It wouldn’t truly be an Avisail Garcia season if it left you any closer to wondering where the White Sox should go from here.
As Garcia closes out a disappointing season, he revealed to reporters the extent of his leg injuries. Apparently, they’ve plagued him throughout the entire regular season — no more, no less.
“Early in the season, Opening Day,” García said. “I feel something in my knee. I had been feeling something, something, something and then I started feeling my hammy because I think I was favoring it. Especially because it’s my right knee, and that’s where all my power is. It’s crazy, but it is what it is.” […]
“Everybody knows it’s hard when you get (an) injury and then sit down and then go play, and then sit down again. It’s hard to be consistent like that. This game is difficult so you have to be out there every day so you get used to it and it’s hard to play like this. But it is what it is. It’s not an excuse. Everybody knows that. I’ve been playing like this so I’m trying to do my best.”
The emphasis on the back-to-back cliches is mine, because I think Garcia would admit that it’s at least a partial excuse for his down year. It was only a few weeks between this Garcia report and his first DL stint, and while it doesn’t cover for the poor approach Garcia (and others) showed with runners in scoring position at the beginning of the season, it should’ve been enough to get out of that ridiculous benching Rick Renteria handed him.
What makes this an especially Avi Garcia Scenario is that, on the same night he gave the Sox one potential reason to non-tender him — he can’t stay healthy — he gave the Sox a reason to keep him one more year. He set a career high in homers, knocking No. 19 in the form of a majestic blast off Trevor Bauer.
Before this season, Garcia had never hit more than 18 homers in even his fuller seasons. In an injury-ravaged 2019, he’s up to 19 in just 89 games. That’s good for a .209 ISO, which is the kind of power output that would’ve put his value squarely in the black if you could add it to his previous lines like so:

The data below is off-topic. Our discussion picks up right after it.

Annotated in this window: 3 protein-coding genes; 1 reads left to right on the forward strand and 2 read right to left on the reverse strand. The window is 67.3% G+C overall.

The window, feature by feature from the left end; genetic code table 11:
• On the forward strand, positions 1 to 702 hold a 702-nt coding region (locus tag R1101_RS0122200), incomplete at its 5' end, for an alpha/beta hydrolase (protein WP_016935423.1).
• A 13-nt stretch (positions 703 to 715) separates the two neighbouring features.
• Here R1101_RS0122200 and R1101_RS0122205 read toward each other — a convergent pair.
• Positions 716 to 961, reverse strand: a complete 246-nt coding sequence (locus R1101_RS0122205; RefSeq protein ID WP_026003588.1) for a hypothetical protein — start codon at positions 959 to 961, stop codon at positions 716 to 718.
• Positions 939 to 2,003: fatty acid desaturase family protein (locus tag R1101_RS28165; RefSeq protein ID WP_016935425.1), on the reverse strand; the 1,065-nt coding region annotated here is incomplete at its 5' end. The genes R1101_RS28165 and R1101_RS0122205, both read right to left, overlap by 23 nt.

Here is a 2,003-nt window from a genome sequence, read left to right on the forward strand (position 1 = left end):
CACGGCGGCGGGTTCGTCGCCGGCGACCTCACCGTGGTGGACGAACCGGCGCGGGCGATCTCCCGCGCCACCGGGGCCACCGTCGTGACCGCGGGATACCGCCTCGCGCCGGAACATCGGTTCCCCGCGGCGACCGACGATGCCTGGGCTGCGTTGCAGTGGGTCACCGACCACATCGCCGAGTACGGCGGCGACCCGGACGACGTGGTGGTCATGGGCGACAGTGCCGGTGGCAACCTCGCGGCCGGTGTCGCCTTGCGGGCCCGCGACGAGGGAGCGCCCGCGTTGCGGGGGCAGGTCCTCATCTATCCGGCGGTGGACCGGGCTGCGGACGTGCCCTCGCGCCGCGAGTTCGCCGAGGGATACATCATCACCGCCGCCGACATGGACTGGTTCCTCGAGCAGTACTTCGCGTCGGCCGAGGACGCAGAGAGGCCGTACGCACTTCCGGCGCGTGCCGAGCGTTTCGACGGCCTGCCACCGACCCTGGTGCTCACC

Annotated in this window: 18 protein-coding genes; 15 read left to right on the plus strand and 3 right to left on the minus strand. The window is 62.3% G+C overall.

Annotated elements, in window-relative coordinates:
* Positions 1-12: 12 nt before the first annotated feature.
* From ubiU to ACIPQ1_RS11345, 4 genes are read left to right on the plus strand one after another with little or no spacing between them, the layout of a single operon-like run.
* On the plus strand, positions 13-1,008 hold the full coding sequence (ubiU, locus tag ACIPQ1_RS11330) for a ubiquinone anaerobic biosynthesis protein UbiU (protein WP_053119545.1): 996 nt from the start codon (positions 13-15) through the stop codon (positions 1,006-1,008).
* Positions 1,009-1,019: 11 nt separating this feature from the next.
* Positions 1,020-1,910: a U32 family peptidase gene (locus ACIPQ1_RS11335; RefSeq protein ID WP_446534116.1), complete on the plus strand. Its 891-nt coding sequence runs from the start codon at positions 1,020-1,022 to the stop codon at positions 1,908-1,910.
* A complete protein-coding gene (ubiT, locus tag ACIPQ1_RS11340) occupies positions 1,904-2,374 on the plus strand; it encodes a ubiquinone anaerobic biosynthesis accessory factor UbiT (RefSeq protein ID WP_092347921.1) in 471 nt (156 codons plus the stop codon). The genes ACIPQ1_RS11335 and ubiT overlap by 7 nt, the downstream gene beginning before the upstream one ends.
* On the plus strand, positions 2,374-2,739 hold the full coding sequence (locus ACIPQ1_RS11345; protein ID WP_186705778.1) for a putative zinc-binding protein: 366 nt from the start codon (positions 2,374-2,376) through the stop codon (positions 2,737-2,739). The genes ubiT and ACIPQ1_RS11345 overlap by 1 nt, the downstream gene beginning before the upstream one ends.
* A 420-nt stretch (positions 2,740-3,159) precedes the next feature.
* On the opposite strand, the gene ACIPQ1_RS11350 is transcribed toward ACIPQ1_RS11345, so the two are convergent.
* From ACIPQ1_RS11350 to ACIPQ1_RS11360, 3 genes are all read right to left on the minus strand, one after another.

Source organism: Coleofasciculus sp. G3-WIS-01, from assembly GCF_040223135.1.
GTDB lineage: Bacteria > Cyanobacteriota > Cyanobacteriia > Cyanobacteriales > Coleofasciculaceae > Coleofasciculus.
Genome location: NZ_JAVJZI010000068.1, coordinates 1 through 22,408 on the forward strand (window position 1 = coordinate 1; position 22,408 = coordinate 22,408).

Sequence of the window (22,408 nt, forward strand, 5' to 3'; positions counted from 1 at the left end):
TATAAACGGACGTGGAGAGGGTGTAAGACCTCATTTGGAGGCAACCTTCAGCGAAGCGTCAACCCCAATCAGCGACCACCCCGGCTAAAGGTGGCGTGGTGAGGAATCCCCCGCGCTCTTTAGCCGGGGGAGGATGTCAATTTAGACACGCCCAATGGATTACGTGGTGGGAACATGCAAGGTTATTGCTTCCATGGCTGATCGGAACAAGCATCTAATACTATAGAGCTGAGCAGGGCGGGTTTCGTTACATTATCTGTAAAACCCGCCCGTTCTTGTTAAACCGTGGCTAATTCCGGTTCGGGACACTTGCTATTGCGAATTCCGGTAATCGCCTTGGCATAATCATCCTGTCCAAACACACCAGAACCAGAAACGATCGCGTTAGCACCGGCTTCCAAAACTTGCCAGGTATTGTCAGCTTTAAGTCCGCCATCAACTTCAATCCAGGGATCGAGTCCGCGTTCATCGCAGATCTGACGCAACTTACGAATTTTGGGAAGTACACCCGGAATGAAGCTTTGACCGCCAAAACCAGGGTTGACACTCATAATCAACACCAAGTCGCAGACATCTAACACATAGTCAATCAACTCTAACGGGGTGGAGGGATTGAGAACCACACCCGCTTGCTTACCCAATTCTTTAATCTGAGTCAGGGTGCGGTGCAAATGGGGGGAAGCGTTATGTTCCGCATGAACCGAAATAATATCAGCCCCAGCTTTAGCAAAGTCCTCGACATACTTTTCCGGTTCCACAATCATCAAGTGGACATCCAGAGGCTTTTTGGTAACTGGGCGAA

- 2015: .257/.309/.466
- 2016: .245/.307/.454
- 2017: .330/.380/.539
It might not have been enough to change the course of the first rebuild, but at least one could look at Garcia and understand one thing he did well. Instead, it showed up in a year where his plate discipline degenerated and bum wheels hampered his range, so he’s back to undermining his own gains.
At this point, I’m pretty much resigned to any Garcia decision being the wrong one. If the White Sox give him a contract for 2019, he’ll hit the DL a couple more times and his time in Chicago will finish with a fitting fizzle. If the White Sox non-tender him, I can see FanGraphs touting the ISO surge and his improved launch angle on fastballs and breaking pitches and saying he’s the exact kind of player a rebuilding team should try to repair.
I think if Nicky Delmonico had taken a next step in his development, then I’d be more interested in moving on from Garcia and accepting the risk, given that Delmonico has five more years of team control. But Delmonico is only 13 months younger than Garcia, and there’s nothing especially valuable about his profile at this point. He’s hitting .217/.301/.382, with his walks, strikeouts and power all going the wrong direction.
Garcia’s track record means everybody who plays his position remains well in play, whether it’s because of his performance or health. That makes Delmonico useful on a depth chart, but probably with an “AAAA” tag on him until he finds a second wind. Then you can probably accommodate everybody who deserves some amount of MLB plate appearances in 2019 — Garcia, Daniel Palka, Matt Davidson — while keeping the path to the majors open for Eloy Jimenez. If the White Sox were interested in making Davidson the eighth bullpen arm, it’s be easier still.